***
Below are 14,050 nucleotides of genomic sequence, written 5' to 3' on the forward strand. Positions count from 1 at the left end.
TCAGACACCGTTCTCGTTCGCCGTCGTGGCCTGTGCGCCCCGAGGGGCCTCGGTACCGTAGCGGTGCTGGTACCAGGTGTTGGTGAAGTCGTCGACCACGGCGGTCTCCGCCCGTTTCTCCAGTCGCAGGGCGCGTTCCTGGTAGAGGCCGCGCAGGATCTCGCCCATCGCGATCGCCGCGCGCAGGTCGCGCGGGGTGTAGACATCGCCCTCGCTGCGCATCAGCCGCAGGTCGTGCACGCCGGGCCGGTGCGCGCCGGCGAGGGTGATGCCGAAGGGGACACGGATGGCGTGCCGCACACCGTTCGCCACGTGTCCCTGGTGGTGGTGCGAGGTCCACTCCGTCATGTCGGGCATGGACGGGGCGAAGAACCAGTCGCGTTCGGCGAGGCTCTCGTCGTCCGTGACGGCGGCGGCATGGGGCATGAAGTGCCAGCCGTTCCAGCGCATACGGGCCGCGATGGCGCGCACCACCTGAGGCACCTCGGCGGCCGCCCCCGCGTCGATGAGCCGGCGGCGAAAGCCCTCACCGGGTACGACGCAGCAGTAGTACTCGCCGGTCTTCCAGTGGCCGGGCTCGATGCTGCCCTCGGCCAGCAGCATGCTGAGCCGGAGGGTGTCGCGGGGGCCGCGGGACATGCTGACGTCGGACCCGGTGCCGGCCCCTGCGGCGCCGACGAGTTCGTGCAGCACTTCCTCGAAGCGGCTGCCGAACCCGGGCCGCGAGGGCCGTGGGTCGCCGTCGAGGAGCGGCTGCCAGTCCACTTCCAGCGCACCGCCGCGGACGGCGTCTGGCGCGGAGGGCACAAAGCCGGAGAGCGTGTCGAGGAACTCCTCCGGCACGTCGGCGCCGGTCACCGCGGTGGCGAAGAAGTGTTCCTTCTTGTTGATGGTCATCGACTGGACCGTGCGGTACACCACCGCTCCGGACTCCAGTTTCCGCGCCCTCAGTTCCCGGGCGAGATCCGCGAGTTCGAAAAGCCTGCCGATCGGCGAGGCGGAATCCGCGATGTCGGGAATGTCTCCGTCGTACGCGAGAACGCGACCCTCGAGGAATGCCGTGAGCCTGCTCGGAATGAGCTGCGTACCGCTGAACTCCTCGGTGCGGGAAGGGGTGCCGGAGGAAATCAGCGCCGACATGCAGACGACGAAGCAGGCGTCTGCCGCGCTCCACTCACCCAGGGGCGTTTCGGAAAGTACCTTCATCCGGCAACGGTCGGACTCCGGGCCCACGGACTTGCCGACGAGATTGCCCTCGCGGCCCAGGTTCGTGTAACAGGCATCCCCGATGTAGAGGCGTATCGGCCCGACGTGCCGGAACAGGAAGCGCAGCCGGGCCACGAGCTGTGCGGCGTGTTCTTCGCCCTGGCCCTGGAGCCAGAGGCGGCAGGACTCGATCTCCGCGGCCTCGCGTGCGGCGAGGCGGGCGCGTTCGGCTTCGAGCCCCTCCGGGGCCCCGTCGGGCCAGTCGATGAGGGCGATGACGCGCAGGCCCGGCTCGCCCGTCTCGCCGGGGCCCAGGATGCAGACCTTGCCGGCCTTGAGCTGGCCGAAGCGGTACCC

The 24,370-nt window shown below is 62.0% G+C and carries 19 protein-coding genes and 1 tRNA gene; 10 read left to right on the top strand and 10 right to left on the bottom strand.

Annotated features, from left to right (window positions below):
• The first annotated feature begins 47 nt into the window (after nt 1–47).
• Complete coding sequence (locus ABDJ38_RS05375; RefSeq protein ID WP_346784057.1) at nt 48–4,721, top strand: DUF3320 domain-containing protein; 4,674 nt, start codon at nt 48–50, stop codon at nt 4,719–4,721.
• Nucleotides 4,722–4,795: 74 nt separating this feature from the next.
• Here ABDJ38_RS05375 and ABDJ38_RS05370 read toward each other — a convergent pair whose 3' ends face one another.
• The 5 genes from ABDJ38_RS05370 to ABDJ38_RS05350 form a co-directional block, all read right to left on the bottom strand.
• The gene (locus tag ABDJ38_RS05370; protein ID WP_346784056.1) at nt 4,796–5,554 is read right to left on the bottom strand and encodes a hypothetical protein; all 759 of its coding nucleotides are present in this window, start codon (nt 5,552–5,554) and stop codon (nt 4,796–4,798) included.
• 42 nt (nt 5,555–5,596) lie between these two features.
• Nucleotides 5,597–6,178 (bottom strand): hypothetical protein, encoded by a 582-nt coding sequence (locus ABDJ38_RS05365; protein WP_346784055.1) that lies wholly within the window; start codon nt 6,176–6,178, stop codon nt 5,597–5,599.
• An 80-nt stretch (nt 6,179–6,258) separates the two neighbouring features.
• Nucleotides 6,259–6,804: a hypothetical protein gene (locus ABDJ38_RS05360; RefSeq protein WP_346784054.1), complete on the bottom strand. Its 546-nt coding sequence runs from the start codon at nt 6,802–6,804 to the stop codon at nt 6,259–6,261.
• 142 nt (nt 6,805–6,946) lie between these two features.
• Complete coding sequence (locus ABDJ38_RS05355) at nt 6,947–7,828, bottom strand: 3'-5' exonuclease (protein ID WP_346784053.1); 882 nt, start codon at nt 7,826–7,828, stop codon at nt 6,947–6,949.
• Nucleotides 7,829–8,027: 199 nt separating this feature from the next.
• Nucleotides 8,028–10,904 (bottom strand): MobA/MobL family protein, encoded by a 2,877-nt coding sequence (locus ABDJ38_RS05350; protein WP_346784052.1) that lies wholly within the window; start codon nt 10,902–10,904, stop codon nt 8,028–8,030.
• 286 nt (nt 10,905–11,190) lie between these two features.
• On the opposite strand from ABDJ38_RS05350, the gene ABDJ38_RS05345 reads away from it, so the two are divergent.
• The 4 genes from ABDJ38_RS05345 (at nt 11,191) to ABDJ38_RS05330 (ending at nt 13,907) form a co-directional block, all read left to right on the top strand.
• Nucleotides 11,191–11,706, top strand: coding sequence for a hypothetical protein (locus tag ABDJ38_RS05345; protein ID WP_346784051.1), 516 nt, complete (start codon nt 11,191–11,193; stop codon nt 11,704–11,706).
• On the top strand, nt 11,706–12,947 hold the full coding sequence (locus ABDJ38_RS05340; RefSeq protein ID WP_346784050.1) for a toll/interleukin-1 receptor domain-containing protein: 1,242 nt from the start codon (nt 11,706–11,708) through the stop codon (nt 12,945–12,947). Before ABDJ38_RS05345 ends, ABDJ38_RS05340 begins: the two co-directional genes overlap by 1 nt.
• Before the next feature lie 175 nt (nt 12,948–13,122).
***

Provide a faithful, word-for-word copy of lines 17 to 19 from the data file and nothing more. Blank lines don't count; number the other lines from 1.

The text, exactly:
• Nucleotides 7,829–8,027: 199 nt separating this feature from the next.
• Nucleotides 8,028–10,904 (bottom strand): MobA/MobL family protein, encoded by a 2,877-nt coding sequence (locus ABDJ38_RS05350; protein WP_346784052.1) that lies wholly within the window; start codon nt 10,902–10,904, stop codon nt 8,028–8,030.
• 286 nt (nt 10,905–11,190) lie between these two features.